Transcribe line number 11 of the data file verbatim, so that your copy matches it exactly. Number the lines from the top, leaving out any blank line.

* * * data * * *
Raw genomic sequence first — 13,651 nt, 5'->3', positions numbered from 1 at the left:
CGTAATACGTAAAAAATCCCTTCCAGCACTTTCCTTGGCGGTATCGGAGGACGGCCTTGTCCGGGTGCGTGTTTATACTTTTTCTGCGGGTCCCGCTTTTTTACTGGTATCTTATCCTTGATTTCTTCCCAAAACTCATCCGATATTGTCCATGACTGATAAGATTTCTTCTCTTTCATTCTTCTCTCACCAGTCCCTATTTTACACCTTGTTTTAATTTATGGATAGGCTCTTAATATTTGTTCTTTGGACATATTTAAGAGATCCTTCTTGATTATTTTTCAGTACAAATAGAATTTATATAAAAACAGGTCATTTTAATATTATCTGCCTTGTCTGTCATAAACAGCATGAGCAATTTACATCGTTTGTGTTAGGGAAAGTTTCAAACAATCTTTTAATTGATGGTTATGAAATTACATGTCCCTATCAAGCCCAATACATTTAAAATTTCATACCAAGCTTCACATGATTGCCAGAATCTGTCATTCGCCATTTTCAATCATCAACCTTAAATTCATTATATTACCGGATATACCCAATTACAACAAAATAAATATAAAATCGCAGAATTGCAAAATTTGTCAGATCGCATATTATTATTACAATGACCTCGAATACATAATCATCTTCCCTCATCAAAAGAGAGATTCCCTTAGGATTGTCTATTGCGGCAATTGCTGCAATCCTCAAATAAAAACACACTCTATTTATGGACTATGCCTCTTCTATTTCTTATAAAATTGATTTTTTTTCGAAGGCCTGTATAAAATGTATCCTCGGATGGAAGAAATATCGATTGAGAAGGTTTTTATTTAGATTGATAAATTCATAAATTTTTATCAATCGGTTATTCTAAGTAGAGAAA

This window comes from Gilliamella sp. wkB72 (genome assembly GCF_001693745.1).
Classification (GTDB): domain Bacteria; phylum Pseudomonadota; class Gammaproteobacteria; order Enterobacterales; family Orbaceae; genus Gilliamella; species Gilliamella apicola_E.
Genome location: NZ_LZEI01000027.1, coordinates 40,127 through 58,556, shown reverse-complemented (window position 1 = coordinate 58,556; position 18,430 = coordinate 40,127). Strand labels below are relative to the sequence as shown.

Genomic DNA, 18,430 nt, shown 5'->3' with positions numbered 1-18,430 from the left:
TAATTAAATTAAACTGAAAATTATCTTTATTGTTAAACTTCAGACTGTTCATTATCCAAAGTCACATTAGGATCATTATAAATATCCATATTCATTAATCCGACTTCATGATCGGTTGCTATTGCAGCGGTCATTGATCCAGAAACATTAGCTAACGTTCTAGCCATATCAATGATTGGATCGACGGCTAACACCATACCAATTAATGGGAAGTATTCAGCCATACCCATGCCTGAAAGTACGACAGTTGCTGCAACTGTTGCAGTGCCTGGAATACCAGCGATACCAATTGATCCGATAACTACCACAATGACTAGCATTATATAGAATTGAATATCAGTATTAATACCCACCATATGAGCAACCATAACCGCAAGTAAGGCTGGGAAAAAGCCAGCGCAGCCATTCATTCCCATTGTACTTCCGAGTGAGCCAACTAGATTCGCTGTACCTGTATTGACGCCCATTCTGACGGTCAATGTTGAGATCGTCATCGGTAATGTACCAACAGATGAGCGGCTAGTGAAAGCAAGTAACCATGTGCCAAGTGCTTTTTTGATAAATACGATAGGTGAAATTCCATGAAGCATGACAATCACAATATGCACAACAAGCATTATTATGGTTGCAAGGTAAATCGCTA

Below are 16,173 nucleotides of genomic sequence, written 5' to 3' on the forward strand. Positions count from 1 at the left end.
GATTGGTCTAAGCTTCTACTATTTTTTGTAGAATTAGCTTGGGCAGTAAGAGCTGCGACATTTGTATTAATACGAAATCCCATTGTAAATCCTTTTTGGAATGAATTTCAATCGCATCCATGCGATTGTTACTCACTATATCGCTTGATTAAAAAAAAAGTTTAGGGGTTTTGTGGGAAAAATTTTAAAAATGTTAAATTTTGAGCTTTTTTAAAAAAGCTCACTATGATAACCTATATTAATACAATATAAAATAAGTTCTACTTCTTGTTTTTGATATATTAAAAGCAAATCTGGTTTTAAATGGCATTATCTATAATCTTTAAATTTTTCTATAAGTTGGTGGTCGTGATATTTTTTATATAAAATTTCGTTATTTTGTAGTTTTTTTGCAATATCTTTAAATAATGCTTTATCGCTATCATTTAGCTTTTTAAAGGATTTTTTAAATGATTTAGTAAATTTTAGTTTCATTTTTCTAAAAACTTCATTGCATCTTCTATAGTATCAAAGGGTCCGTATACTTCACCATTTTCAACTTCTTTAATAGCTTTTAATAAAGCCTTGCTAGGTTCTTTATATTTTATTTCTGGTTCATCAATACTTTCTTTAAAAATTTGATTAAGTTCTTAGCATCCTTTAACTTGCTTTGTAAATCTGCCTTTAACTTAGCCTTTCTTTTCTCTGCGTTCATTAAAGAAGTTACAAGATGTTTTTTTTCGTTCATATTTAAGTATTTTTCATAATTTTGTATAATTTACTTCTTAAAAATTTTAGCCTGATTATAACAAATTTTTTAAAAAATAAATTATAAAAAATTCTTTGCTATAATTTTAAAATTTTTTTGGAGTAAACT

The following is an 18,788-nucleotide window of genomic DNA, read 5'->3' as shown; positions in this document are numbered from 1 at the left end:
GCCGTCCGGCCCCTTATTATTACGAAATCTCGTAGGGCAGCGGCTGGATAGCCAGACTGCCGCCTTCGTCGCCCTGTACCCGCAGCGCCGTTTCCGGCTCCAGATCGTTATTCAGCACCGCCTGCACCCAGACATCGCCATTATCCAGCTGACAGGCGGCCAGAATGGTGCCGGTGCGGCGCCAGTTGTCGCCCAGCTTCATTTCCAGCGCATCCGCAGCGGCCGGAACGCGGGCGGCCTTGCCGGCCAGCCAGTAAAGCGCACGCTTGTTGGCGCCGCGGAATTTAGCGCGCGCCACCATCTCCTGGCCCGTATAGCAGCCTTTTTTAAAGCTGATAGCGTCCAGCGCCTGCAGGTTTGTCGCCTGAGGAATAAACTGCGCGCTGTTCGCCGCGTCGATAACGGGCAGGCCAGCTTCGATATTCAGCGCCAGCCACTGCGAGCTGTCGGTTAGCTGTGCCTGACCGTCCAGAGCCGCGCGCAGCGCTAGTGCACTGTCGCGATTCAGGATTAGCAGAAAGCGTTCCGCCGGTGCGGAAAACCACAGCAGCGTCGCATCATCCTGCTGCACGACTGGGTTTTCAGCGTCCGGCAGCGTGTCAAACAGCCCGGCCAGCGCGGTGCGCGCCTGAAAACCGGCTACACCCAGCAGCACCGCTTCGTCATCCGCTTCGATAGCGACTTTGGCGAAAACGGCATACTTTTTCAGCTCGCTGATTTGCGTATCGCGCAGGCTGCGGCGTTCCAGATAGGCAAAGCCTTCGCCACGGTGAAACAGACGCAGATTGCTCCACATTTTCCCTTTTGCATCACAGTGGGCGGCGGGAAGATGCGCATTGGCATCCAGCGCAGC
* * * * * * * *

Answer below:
GCCGTCCGGCCCCTTATTATTACGAAATCTCGTAGGGCAGCGGCTGGATAGCCAGACTGCCGCCTTCGTCGCCCTGTACCCGCAGCGCCGTTTCCGGCTCCAGATCGTTATTCAGCACCGCCTGCACCCAGACATCGCCATTATCCAGCTGACAGGCGGCCAGAATGGTGCCGGTGCGGCGCCAGTTGTCGCCCAGCTTCATTTCCAGCGCATCCGCAGCGGCCGGAACGCGGGCGGCCTTGCCGGCCAGCCAGTAAAGCGCACGCTTGTTGGCGCCGCGGAATTTAGCGCGCGCCACCATCTCCTGGCCCGTATAGCAGCCTTTTTTAAAGCTGATAGCGTCCAGCGCCTGCAGGTTTGTCGCCTGAGGAATAAACTGCGCGCTGTTCGCCGCGTCGATAACGGGCAGGCCAGCTTCGATATTCAGCGCCAGCCACTGCGAGCTGTCGGTTAGCTGTGCCTGACCGTCCAGAGCCGCGCGCAGCGCTAGTGCACTGTCGCGATTCAGGATTAGCAGAAAGCGTTCCGCCGGTGCGGAAAACCACAGCAGCGTCGCATCATCCTGCTGCACGACTGGGTTTTCAGCGTCCGGCAGCGTGTCAAACAGCCCGGCCAGCGCGGTGCGCGCCTGAAAACCGGCTACACCCAGCAGCACCGCTTCGTCATCCGCTTCGATAGCGACTTTGGCGAAAACGGCATACTTTTTCAGCTCGCTGATTTGCGTATCGCGCAGGCTGCGGCGTTCCAGATAGGCAAAGCCTTCGCCACGGTGAAACAGACGCAGATTGCTCCACATTTTCCCTTTTGCATCACAGTGGGCGGCGGGAAGATGCGCATTGGCATCCAGCGCAGC